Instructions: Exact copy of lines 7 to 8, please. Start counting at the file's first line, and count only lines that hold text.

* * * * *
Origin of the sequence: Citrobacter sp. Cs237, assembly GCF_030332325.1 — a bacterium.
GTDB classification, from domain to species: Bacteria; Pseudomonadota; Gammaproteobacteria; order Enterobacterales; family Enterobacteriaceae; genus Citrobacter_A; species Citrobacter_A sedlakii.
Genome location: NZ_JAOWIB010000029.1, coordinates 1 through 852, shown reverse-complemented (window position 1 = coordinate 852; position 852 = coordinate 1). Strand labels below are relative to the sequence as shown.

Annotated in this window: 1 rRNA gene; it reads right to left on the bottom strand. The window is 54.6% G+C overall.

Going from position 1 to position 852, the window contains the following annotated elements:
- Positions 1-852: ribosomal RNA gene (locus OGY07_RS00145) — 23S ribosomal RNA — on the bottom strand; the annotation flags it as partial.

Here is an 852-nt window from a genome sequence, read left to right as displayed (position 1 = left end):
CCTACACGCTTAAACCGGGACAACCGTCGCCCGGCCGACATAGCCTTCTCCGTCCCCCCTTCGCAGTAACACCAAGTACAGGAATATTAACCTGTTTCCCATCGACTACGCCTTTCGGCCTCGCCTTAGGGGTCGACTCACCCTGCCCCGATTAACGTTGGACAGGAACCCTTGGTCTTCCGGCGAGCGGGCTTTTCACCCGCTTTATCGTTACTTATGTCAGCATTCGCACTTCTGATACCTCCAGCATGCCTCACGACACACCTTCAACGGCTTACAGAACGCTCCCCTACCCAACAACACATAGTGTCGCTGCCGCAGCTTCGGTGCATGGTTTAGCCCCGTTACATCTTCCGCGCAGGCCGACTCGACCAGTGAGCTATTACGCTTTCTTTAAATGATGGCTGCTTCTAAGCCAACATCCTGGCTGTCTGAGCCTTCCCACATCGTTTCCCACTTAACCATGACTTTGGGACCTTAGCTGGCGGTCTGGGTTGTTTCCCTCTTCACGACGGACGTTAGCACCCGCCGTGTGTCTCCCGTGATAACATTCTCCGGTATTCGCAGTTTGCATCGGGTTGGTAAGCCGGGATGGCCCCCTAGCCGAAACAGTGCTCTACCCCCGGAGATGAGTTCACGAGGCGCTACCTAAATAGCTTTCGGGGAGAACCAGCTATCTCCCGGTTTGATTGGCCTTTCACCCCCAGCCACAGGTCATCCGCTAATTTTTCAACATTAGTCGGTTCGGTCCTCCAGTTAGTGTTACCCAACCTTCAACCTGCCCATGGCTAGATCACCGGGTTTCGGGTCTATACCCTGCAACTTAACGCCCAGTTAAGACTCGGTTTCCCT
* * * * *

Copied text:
Here is an 852-nt window from a genome sequence, read left to right as displayed (position 1 = left end):
CCTACACGCTTAAACCGGGACAACCGTCGCCCGGCCGACATAGCCTTCTCCGTCCCCCCTTCGCAGTAACACCAAGTACAGGAATATTAACCTGTTTCCCATCGACTACGCCTTTCGGCCTCGCCTTAGGGGTCGACTCACCCTGCCCCGATTAACGTTGGACAGGAACCCTTGGTCTTCCGGCGAGCGGGCTTTTCACCCGCTTTATCGTTACTTATGTCAGCATTCGCACTTCTGATACCTCCAGCATGCCTCACGACACACCTTCAACGGCTTACAGAACGCTCCCCTACCCAACAACACATAGTGTCGCTGCCGCAGCTTCGGTGCATGGTTTAGCCCCGTTACATCTTCCGCGCAGGCCGACTCGACCAGTGAGCTATTACGCTTTCTTTAAATGATGGCTGCTTCTAAGCCAACATCCTGGCTGTCTGAGCCTTCCCACATCGTTTCCCACTTAACCATGACTTTGGGACCTTAGCTGGCGGTCTGGGTTGTTTCCCTCTTCACGACGGACGTTAGCACCCGCCGTGTGTCTCCCGTGATAACATTCTCCGGTATTCGCAGTTTGCATCGGGTTGGTAAGCCGGGATGGCCCCCTAGCCGAAACAGTGCTCTACCCCCGGAGATGAGTTCACGAGGCGCTACCTAAATAGCTTTCGGGGAGAACCAGCTATCTCCCGGTTTGATTGGCCTTTCACCCCCAGCCACAGGTCATCCGCTAATTTTTCAACATTAGTCGGTTCGGTCCTCCAGTTAGTGTTACCCAACCTTCAACCTGCCCATGGCTAGATCACCGGGTTTCGGGTCTATACCCTGCAACTTAACGCCCAGTTAAGACTCGGTTTCCCT